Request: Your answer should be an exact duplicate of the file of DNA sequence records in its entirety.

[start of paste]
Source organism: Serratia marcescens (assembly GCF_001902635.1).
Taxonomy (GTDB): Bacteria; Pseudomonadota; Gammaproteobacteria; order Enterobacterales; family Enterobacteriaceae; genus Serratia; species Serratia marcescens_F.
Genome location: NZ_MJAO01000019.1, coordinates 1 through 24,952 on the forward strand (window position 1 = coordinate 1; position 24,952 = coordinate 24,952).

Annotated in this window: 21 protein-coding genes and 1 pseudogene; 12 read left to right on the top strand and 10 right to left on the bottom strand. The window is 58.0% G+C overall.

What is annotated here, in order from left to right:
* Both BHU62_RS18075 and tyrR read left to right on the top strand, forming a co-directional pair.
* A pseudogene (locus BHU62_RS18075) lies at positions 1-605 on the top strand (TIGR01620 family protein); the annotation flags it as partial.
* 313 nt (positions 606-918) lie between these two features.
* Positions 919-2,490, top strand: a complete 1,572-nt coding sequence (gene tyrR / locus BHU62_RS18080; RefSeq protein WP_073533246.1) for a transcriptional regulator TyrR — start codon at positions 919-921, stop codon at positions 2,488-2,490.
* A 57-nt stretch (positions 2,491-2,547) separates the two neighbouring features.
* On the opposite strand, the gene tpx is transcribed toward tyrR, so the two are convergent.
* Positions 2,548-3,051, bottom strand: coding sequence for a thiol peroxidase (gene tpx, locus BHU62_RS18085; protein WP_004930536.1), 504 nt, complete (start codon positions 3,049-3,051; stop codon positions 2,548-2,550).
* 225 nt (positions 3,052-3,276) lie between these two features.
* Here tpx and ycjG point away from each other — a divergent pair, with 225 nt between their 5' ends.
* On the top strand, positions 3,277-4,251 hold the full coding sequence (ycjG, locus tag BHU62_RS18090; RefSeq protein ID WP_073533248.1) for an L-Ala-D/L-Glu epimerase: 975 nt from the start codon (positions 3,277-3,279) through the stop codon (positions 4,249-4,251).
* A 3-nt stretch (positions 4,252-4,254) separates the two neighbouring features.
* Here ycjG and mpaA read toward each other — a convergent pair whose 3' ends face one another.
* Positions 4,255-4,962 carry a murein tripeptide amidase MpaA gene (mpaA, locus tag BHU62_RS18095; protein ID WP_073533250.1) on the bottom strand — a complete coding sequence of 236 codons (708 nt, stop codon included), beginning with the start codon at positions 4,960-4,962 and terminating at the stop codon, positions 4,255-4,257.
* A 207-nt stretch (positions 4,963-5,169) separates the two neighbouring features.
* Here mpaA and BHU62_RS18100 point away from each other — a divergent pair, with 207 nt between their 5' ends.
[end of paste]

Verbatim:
Source organism: Serratia marcescens (assembly GCF_001902635.1).
Taxonomy (GTDB): Bacteria; Pseudomonadota; Gammaproteobacteria; order Enterobacterales; family Enterobacteriaceae; genus Serratia; species Serratia marcescens_F.
Genome location: NZ_MJAO01000019.1, coordinates 1 through 24,952 on the forward strand (window position 1 = coordinate 1; position 24,952 = coordinate 24,952).

Annotated in this window: 21 protein-coding genes and 1 pseudogene; 12 read left to right on the top strand and 10 right to left on the bottom strand. The window is 58.0% G+C overall.

What is annotated here, in order from left to right:
* Both BHU62_RS18075 and tyrR read left to right on the top strand, forming a co-directional pair.
* A pseudogene (locus BHU62_RS18075) lies at positions 1-605 on the top strand (TIGR01620 family protein); the annotation flags it as partial.
* 313 nt (positions 606-918) lie between these two features.
* Positions 919-2,490, top strand: a complete 1,572-nt coding sequence (gene tyrR / locus BHU62_RS18080; RefSeq protein WP_073533246.1) for a transcriptional regulator TyrR — start codon at positions 919-921, stop codon at positions 2,488-2,490.
* A 57-nt stretch (positions 2,491-2,547) separates the two neighbouring features.
* On the opposite strand, the gene tpx is transcribed toward tyrR, so the two are convergent.
* Positions 2,548-3,051, bottom strand: coding sequence for a thiol peroxidase (gene tpx, locus BHU62_RS18085; protein WP_004930536.1), 504 nt, complete (start codon positions 3,049-3,051; stop codon positions 2,548-2,550).
* 225 nt (positions 3,052-3,276) lie between these two features.
* Here tpx and ycjG point away from each other — a divergent pair, with 225 nt between their 5' ends.
* On the top strand, positions 3,277-4,251 hold the full coding sequence (ycjG, locus tag BHU62_RS18090; RefSeq protein ID WP_073533248.1) for an L-Ala-D/L-Glu epimerase: 975 nt from the start codon (positions 3,277-3,279) through the stop codon (positions 4,249-4,251).
* A 3-nt stretch (positions 4,252-4,254) separates the two neighbouring features.
* Here ycjG and mpaA read toward each other — a convergent pair whose 3' ends face one another.
* Positions 4,255-4,962 carry a murein tripeptide amidase MpaA gene (mpaA, locus tag BHU62_RS18095; protein ID WP_073533250.1) on the bottom strand — a complete coding sequence of 236 codons (708 nt, stop codon included), beginning with the start codon at positions 4,960-4,962 and terminating at the stop codon, positions 4,255-4,257.
* A 207-nt stretch (positions 4,963-5,169) separates the two neighbouring features.
* Here mpaA and BHU62_RS18100 point away from each other — a divergent pair, with 207 nt between their 5' ends.